Lives remembered after 6 killed in Louisville in 4 days - wave3.com-Louisville News, Weather & Sports

Lives remembered after 6 killed in Louisville in 4 days

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Jerald Muhammad Jerald Muhammad
Darius Miller Jr. Darius Miller Jr.
Melissa Bender Miller Melissa Bender Miller
Mayor Greg Fischer Mayor Greg Fischer
Bishop Dennis Lyons Bishop Dennis Lyons

LOUISVILLE, KY (WAVE) – Louisville is known as a compassionate city, but after six people were murdered in just the last few days we seem to be far from that title. 

Homicides in Chickasaw, Smoketown, Park Hill, Taylor Berry, PRP and South Louisville have all happened since Thursday night. So far only two of those murders are solved. 

While you expect outrage, there seems to be more of a determination to bring about change.

"Killings are happening so frequently that we are not even bothered by it anymore and that's a shame," said Minister Jerald Muhammad. 

After six people are murdered in Louisville since Thursday, community leaders are taking a moment to pause and reflect.

"We need the spirit of compassion in Louisville, not only up town, but we need it down here in the West End," said Bishop Dennis Lyons, Derby City Ambassadors.

Easier said than done as a mother prepares to lay her teenage son, Darius Miller, to rest.

"I've been praying and praying and I just thank the Lord for having him the 17 years that I did have him," said Darius Miller's mother, Melissa Bender Miller.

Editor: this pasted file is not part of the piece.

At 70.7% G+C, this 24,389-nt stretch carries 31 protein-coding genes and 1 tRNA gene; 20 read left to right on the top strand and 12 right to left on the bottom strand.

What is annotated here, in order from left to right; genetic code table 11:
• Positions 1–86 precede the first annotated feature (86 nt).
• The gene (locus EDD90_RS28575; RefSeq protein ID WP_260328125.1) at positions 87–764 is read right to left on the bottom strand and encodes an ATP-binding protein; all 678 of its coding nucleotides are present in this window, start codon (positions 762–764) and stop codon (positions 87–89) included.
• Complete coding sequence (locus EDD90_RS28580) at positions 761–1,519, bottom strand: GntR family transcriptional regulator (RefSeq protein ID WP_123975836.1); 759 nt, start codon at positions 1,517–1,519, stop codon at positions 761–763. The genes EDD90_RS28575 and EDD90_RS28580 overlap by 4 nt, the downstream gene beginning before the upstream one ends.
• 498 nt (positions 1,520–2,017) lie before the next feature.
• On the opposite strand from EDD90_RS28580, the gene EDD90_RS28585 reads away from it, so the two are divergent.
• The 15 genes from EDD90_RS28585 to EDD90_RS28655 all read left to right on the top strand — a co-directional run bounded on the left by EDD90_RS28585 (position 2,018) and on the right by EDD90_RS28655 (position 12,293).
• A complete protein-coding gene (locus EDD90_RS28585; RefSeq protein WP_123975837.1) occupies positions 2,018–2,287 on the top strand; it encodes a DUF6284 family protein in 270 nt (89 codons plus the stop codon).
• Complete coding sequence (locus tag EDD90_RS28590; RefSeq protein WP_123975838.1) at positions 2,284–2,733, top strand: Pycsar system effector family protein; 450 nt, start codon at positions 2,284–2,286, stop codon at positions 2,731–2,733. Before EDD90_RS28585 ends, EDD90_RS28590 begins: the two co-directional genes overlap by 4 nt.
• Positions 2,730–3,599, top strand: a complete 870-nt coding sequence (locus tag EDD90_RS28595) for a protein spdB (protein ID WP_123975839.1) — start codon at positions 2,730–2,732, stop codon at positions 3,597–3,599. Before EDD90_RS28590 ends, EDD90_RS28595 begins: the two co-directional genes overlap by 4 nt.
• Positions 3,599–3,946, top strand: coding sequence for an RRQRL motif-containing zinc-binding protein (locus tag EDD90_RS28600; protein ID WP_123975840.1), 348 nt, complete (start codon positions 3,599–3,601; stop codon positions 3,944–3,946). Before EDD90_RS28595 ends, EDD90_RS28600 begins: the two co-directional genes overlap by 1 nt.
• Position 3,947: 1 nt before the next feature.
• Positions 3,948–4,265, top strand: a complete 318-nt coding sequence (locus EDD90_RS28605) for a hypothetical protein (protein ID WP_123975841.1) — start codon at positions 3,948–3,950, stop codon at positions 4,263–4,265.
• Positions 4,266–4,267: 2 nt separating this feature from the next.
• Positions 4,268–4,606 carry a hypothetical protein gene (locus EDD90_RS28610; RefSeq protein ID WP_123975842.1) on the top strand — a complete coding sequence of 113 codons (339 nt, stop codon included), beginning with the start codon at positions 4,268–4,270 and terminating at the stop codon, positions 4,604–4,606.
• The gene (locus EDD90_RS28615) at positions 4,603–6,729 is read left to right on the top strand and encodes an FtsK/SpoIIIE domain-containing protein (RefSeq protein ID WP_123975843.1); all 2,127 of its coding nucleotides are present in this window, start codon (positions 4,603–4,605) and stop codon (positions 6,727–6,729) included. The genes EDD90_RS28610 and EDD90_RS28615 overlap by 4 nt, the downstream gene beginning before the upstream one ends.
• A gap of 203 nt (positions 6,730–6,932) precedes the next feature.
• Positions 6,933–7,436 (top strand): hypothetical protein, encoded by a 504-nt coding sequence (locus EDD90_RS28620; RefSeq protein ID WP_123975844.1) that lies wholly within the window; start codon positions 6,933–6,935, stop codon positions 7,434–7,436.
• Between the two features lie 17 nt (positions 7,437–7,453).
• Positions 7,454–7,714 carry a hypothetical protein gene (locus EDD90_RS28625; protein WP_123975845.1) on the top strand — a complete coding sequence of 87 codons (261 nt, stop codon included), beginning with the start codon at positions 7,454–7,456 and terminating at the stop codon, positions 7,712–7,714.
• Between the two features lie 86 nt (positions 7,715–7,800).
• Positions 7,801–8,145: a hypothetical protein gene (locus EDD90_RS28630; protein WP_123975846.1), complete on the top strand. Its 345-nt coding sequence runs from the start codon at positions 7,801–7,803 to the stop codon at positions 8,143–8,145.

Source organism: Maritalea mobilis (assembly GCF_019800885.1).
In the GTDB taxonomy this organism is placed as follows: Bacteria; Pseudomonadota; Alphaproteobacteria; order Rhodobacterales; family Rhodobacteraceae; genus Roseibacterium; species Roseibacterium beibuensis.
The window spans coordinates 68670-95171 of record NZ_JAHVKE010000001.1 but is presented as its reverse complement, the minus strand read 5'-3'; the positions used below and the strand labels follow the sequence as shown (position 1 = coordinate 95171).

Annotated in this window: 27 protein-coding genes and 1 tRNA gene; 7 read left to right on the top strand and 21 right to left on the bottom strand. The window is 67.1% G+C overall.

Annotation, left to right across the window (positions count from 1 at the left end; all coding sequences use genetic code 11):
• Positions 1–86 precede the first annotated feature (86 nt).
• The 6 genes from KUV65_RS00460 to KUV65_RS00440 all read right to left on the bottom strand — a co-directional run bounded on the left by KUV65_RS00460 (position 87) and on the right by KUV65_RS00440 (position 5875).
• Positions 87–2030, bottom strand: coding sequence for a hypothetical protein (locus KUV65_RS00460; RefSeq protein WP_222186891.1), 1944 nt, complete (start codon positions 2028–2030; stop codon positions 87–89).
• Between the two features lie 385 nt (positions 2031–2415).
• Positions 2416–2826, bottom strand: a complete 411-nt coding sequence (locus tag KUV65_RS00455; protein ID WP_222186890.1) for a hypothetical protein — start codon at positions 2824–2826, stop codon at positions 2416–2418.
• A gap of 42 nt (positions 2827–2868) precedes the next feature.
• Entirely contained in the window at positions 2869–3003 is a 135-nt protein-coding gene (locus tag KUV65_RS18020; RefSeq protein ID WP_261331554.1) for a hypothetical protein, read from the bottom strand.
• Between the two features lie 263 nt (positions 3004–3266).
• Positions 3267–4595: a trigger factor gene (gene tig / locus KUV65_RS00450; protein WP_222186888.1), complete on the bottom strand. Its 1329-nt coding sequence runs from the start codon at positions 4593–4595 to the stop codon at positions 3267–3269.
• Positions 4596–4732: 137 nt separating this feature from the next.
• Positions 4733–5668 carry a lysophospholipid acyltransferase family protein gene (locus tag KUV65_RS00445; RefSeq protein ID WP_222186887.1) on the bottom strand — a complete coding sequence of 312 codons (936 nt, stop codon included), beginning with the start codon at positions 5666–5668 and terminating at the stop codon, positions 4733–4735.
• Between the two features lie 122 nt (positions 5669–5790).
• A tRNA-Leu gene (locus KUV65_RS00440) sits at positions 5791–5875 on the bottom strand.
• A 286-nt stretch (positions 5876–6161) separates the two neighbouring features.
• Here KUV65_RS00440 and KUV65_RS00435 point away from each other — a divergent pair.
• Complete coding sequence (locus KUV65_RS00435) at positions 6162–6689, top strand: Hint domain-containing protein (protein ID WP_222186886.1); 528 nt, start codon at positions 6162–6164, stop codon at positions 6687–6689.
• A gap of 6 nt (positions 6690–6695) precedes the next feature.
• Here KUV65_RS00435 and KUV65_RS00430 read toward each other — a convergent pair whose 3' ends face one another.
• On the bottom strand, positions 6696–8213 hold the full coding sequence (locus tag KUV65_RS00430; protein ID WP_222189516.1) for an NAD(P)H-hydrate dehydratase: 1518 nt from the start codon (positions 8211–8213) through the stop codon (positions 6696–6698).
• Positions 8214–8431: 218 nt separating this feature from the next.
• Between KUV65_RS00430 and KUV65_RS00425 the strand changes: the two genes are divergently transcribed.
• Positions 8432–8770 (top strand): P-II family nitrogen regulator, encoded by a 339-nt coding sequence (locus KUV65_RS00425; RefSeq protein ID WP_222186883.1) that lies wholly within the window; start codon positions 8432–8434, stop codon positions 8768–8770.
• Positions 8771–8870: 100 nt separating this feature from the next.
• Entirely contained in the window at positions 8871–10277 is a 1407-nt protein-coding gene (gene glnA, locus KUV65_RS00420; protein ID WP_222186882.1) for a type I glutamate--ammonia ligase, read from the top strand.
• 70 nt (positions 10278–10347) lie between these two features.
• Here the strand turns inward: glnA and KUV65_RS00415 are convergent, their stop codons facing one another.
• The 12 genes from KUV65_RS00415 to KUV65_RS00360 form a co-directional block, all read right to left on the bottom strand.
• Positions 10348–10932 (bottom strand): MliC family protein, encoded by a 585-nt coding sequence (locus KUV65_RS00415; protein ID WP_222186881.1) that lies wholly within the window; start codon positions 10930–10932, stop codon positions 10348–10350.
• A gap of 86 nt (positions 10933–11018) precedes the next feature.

Mayor Greg Fischer says even one homicide is too many. "Each one of these are tough and we aren't going to be happy until we get it as close to zero as possible," said Fischer.
 
A high murder rate doesn't represent the city well. That's why Mayor Fischer is making sure different groups are doing what they can to curb unnecessary violence. 

"Our VIPER squad and our police are working on it, but certainly it's a community resolution to this whole problem, and that's what our safe neighborhoods program is about," said Fischer. 

Muhammad is stepping up. He says he has seen numbers change by just being present, like when they've spent time in the Beecher Terrace neighborhood.

"Every time we are there crime is down, drug selling is down, violence is down, so if all the churches, if all the community organizations would come out in the street and pick a particular area and have a presence there, a couple days a week, we don't think we can stop all the killing, but we think we can reduce it," said Muhammad. 

The Derby City Ambassadors plan to stop by Louisville's latest murder scene at 18th and Oak on Tuesday night, hoping they can spread a message of compassion there. 

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